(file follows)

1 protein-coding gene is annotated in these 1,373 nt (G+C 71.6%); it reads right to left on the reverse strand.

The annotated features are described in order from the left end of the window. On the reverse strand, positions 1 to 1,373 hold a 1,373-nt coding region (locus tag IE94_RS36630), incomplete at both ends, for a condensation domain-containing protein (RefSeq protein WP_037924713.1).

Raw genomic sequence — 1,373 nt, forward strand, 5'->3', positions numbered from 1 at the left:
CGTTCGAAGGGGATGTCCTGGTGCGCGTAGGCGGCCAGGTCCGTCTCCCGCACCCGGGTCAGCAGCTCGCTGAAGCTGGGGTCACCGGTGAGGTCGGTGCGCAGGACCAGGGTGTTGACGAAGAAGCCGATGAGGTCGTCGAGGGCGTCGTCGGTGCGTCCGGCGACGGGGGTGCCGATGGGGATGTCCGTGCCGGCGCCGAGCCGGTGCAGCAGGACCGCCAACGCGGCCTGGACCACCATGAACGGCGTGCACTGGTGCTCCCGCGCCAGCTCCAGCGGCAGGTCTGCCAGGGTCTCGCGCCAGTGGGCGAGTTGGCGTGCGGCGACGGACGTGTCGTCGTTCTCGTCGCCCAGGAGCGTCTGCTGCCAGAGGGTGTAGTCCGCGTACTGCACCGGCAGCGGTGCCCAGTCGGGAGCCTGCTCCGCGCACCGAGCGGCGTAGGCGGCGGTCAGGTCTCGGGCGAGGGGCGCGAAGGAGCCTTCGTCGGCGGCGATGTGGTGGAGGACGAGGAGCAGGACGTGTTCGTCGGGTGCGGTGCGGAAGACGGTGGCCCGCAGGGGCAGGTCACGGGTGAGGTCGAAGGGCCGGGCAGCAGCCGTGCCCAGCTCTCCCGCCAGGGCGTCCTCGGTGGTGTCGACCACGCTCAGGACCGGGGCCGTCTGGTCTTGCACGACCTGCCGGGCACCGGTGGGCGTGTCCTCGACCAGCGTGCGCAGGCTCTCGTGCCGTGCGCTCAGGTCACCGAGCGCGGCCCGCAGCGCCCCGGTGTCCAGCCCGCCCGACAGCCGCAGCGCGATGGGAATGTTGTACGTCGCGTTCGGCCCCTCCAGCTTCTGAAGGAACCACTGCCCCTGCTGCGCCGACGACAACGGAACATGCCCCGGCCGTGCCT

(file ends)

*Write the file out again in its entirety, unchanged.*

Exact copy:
1 protein-coding gene is annotated in these 1,373 nt (G+C 71.6%); it reads right to left on the reverse strand.

The annotated features are described in order from the left end of the window. On the reverse strand, positions 1 to 1,373 hold a 1,373-nt coding region (locus tag IE94_RS36630), incomplete at both ends, for a condensation domain-containing protein (RefSeq protein WP_037924713.1).

Raw genomic sequence — 1,373 nt, forward strand, 5'->3', positions numbered from 1 at the left:
CGTTCGAAGGGGATGTCCTGGTGCGCGTAGGCGGCCAGGTCCGTCTCCCGCACCCGGGTCAGCAGCTCGCTGAAGCTGGGGTCACCGGTGAGGTCGGTGCGCAGGACCAGGGTGTTGACGAAGAAGCCGATGAGGTCGTCGAGGGCGTCGTCGGTGCGTCCGGCGACGGGGGTGCCGATGGGGATGTCCGTGCCGGCGCCGAGCCGGTGCAGCAGGACCGCCAACGCGGCCTGGACCACCATGAACGGCGTGCACTGGTGCTCCCGCGCCAGCTCCAGCGGCAGGTCTGCCAGGGTCTCGCGCCAGTGGGCGAGTTGGCGTGCGGCGACGGACGTGTCGTCGTTCTCGTCGCCCAGGAGCGTCTGCTGCCAGAGGGTGTAGTCCGCGTACTGCACCGGCAGCGGTGCCCAGTCGGGAGCCTGCTCCGCGCACCGAGCGGCGTAGGCGGCGGTCAGGTCTCGGGCGAGGGGCGCGAAGGAGCCTTCGTCGGCGGCGATGTGGTGGAGGACGAGGAGCAGGACGTGTTCGTCGGGTGCGGTGCGGAAGACGGTGGCCCGCAGGGGCAGGTCACGGGTGAGGTCGAAGGGCCGGGCAGCAGCCGTGCCCAGCTCTCCCGCCAGGGCGTCCTCGGTGGTGTCGACCACGCTCAGGACCGGGGCCGTCTGGTCTTGCACGACCTGCCGGGCACCGGTGGGCGTGTCCTCGACCAGCGTGCGCAGGCTCTCGTGCCGTGCGCTCAGGTCACCGAGCGCGGCCCGCAGCGCCCCGGTGTCCAGCCCGCCCGACAGCCGCAGCGCGATGGGAATGTTGTACGTCGCGTTCGGCCCCTCCAGCTTCTGAAGGAACCACTGCCCCTGCTGCGCCGACGACAACGGAACATGCCCCGGCCGTGCCT